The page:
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How to design a game for your teenage daughter

 

Designing games for teenage girls can be a gold mine on the iPhone or Android mobile devices. But it’s also pretty tricky, if you happen to be a male game designer in your 40s.

Fortunately for Graeme Devine, the founder of GRL Games and a well-known developer of hardcore games, he has a captive focus group in his own daughter, Roque, who appeared alongside Devine in a talk at the Game Developers Conference today. Graeme talked about making a game based on ideas that came from Roque (pronounced Rocky, pictured above left).

Devine has earned his chops as a game designer. He co-founded Trilobyte and made the classic CD-ROM hits The 7th Guest and The Eleventh Hour. He also worked on Quake III Arena as a game designer at id Software. He joined Apple in 2009 to help ensure that game developers were making great games for the iPhone, then left in December 2010 to develop his own games.

Devine has been making both simple and complicated games for iOS, such as Solitaire and Word Chat, but he decided to consult Roque for a game design from the ground up. Graeme figured she, a big fan of mobile games and a person in the key demographic market, would be good at envisioning a game that he could build.

Roque said she wanted a dance game and couldn’t find good ones in the App Store. She wanted a game that was both simple (in that it that was easy to learn and play) and complicated (allowing players to go deeper if they wanted to). She thought of games like Paper Toss and Angry Birds as achieving that combination.

Roque said she was influenced in her game design by LMFAO, a comical pop group that has a hit with the song Party Rock Anthem; the old Sega dancing game Space Channel 5; and Temple Run, a simple swiping and running game. The results will be a game called Dance City, targeted to come out on the iPhone in the coming months. The game lets you dance anywhere in a city.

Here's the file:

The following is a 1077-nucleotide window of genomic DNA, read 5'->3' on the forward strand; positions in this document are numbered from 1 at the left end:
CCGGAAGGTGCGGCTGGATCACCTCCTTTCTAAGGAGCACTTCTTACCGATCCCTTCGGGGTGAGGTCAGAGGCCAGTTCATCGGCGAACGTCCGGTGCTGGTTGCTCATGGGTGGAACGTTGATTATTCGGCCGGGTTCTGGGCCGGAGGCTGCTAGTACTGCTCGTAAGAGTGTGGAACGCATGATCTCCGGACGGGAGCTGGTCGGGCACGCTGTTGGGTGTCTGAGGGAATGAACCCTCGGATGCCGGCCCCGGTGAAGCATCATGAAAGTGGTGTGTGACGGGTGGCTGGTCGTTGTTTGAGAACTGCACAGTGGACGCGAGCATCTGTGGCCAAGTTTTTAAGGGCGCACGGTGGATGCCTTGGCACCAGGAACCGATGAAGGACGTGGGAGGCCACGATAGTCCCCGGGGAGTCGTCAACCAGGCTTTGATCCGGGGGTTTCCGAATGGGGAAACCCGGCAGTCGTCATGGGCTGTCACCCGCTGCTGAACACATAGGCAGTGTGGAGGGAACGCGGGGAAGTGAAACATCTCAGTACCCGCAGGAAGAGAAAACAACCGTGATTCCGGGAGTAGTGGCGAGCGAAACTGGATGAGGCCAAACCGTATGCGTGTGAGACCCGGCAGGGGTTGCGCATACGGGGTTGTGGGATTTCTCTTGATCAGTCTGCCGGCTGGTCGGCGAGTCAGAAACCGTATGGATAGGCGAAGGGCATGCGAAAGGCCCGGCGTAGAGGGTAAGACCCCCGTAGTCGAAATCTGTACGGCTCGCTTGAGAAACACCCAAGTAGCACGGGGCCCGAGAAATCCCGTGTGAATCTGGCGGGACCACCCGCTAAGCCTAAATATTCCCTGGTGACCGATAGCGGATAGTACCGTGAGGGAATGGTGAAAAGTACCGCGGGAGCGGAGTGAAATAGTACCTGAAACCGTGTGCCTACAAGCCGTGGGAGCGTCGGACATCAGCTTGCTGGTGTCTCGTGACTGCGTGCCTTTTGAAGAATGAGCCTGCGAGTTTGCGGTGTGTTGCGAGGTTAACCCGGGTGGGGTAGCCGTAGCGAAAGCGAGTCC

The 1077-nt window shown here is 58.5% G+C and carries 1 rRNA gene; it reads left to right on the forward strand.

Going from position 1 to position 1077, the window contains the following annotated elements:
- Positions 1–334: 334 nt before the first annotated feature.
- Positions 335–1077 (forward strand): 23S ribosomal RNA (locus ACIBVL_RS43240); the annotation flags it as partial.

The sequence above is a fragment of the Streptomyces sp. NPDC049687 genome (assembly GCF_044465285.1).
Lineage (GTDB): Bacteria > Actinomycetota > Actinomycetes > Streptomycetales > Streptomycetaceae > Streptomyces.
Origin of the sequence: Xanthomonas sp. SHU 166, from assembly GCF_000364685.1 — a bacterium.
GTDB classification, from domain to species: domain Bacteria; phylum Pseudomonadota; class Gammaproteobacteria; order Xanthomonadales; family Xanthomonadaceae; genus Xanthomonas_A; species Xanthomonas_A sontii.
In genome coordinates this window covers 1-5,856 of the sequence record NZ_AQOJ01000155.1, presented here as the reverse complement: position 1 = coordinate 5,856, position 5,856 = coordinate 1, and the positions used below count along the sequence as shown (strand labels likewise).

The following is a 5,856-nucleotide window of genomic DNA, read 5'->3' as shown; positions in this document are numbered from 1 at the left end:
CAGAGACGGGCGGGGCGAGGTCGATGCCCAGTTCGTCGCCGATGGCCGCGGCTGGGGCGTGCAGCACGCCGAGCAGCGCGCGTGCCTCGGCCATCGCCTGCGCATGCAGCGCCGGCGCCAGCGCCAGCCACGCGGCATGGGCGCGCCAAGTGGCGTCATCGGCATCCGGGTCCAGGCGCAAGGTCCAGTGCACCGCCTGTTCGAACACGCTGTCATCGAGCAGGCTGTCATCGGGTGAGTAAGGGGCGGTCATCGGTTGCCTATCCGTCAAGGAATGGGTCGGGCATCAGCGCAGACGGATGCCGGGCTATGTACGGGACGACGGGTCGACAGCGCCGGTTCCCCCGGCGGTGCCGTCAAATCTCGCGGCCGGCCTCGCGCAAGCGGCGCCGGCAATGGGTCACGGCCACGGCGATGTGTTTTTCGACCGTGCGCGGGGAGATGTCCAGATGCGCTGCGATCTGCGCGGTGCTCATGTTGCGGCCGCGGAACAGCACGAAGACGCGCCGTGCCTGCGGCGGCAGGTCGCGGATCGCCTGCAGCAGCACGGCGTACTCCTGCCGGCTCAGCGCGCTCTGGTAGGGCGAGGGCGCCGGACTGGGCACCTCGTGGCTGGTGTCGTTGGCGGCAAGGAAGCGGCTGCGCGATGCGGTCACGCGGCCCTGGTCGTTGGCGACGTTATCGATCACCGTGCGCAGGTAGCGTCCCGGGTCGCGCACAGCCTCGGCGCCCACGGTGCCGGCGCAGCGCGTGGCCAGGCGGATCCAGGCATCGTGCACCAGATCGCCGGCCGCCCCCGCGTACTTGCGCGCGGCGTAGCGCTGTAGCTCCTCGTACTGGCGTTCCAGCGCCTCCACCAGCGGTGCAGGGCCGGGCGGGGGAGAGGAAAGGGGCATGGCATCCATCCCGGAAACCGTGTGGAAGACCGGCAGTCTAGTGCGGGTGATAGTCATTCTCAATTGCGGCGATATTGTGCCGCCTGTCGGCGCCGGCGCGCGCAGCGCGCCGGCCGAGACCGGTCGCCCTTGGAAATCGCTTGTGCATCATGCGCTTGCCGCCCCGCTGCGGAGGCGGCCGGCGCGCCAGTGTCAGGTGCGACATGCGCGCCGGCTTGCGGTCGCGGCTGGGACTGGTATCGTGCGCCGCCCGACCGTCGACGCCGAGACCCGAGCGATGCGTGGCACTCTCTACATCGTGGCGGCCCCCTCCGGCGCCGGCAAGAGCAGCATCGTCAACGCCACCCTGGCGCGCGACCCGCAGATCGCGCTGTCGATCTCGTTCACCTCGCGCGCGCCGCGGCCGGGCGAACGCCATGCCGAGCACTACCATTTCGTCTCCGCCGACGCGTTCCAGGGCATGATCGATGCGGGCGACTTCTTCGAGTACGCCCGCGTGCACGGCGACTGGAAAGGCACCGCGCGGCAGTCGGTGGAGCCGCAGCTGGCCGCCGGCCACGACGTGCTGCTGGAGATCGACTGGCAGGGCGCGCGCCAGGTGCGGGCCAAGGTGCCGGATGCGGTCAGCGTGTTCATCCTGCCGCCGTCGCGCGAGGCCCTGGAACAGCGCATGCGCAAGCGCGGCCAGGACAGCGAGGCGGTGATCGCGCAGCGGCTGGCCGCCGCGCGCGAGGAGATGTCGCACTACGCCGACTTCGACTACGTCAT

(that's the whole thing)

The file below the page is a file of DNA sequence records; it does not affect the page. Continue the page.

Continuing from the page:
“Observing a teenager doesn’t work,” Graeme noted. “So I found I had to find time to talk with her. But in a different way. She’s the smart one. She has the game design in her head. That is an interesting conversation to have.”

The lessons from the collaboration so far are that you need “obvious navigation” at all times, where there is no point in the game in which you don’t know what to do. The game should also be free to play, Roque said, because teenagers don’t have a lot of money and are careful about what they spend it on. The game should also allow for customization with media outside the app, like where you take a picture and bring it into the game.

The father-daughter development team also found that friends want to play each other in a game on their own schedules. They don’t have time to meet at a particular time to play a game, so they can take their turn one at a time and send the turn back when the time suits them. That asynchronous style of play is easier to accomplish than real-time, peer-to-peer play.

The game should give people a chance to show off their individual achievements via social media. But it shouldn’t force teens to spam each other, because “spam is ignored as evil,” Graeme said.

If game developers don’t have access to a teenage daughter, they should seek teens out in groups by doing things such as visiting a school to give a lecture and then asking the group what they want in a game.

[Photo credits: Dean Takahashi]


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